If one traveled back to the Selma marches of 1965, one would not hear silence, or even the continuous thud of marching feet. Instead the dominant sound would have been the hum of African-American spirituals such as “We Shall Overcome” and “Woke Up This Morning (With My Mind Stayed On Freedom).”

At 3:30 p.m. August 24 in the Hall of Christ, the African-American Denominational House will host a session called “Music and Social Movements.” Half lecture, half experiential concert, the session will explore how music has promoted social change during the civil rights movement and throughout American history and then invite attendees to join in singing some of those key melodies. Louise Toppin, chair of the music department at University of North Carolina at Chapel Hill, will lead the session.

“Some of things Dr. Toppin will perform will hint at [the civil rights movement],” said Sterling Freeman, AADH project manager. “For the African-American experience in general — sort of the macro experience — and certainly for the African-American faith experience in particular, music is like breath.”

Freeman quoted Wyatt T. Walker, chief of staff for Martin Luther King Jr., who said that during the civil rights movement, African-American spirituals provided courage and affirmation that activists were in the right.

Toppin will start before the civil rights movements, Freeman said, with spirituals that slaves sang in the Antebellum South. Freeman said she will likely go all the way through the recent rise of racial justice activism today.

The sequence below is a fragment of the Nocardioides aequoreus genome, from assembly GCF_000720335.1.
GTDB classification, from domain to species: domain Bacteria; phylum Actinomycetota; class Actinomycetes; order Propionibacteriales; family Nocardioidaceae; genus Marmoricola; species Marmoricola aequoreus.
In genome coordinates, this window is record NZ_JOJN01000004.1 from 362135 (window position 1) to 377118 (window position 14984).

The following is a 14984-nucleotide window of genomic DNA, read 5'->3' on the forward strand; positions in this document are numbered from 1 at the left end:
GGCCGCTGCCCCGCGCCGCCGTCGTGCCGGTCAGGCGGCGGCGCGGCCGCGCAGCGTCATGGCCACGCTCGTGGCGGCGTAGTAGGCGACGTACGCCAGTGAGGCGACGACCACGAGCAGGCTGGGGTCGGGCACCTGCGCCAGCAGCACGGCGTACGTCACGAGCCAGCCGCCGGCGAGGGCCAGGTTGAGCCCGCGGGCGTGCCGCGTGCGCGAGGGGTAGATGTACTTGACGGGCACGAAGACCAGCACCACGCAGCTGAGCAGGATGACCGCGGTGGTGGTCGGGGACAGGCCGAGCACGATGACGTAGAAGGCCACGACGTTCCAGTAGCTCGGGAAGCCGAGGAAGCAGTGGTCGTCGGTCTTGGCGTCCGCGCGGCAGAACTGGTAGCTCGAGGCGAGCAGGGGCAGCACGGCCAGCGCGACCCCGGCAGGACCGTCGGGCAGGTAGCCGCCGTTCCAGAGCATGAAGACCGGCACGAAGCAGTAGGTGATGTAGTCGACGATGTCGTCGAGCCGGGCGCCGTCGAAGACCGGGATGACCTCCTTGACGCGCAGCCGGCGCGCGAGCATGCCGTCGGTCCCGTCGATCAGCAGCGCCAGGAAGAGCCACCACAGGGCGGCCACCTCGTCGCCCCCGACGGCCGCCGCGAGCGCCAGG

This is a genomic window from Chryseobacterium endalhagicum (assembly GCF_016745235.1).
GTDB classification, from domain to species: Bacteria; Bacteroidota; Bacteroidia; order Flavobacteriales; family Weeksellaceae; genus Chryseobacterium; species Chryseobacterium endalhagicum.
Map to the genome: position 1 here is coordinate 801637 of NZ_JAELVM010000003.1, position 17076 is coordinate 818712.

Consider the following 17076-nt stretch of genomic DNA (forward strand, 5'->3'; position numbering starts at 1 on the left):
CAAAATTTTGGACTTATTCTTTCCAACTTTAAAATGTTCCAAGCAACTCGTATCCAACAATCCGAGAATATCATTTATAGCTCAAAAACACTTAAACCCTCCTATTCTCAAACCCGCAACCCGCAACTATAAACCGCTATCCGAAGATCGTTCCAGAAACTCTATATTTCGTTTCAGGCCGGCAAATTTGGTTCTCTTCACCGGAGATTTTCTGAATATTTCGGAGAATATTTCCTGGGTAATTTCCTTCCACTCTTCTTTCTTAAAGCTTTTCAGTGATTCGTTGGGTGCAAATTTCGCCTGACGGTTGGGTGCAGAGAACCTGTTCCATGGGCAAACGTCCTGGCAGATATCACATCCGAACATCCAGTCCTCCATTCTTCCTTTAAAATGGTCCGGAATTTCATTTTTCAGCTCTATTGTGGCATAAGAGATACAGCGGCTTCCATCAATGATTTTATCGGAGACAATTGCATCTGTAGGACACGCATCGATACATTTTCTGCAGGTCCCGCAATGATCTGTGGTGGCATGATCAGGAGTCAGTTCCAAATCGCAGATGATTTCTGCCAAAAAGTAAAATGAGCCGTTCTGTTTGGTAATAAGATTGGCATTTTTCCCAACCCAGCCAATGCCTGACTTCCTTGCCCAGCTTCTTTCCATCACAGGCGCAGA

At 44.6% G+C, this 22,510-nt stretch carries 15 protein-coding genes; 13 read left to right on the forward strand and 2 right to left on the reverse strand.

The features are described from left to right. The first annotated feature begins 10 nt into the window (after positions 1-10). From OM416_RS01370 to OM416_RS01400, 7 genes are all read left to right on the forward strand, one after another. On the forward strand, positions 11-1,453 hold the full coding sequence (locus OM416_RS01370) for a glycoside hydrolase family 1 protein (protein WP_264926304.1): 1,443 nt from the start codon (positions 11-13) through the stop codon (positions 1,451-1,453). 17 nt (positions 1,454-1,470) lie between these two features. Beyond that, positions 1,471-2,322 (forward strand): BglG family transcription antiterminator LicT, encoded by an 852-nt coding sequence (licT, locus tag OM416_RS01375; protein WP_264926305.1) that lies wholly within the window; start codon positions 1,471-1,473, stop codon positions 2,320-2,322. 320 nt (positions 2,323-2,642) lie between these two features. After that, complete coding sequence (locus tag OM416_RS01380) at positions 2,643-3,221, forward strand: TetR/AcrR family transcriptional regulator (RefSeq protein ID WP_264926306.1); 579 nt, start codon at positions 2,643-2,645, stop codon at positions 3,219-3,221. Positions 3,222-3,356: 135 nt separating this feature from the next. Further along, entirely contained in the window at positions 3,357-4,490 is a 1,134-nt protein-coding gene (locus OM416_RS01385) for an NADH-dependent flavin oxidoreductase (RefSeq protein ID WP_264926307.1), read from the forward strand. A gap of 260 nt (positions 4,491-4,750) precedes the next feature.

Although spirituals are less prominent in modern racial justice activism as they were during the 1960s, Freeman said they are still alive in protests like the Moral Monday movement in North Carolina, which has fought for greater voting rights, funding for public education and against discrimination. When the Rev. William J. Barber II, founder of Moral Mondays, spoke at Chautauqua during Week Six, Southern gospel musician Yara Allen led Chautauquans in the same hymns they sing at the North Carolina protests.

More commonly, Freeman said, popular music such as hip-hop and rap have become part of social change. He cited Kendrick Lamar, whose lyrics touch on themes of black pride, discrimination and police violence against black people.

The session is part of a broader attempt to establish the African-American Denominational House’s presence on the grounds and add to the Chautauqua experience, Freeman said. The Chautauqua Institution Board of Trustees officially approved the house in May. The AADH board is still raising funds to give the denomination a building. The organization led a session on structural power and race and one on community last year, and a session on moral leadership in Week Three this summer. Freeman said he hopes to reach across interfaith, interracial, intergenerational and ecumenical lines to bring messages from the black church to Chautauqua.

“[We bring that] black prophetic theological tradition that brings both a critique of our current tradition, but also this note of hope of helping us lean into who we can be in our country and even our world,” Freeman said.

Freeman said he wants this to be an additive experience that draws on the diverse community already at Chautauqua.

“What they can expect: Diversity and inclusiveness, not only in the people that we draw to our programming, but also in the ways that we do things,” Freeman said. “We want to be able create a space where we’re able to get the community involved and draw from the wisdom of the people here.”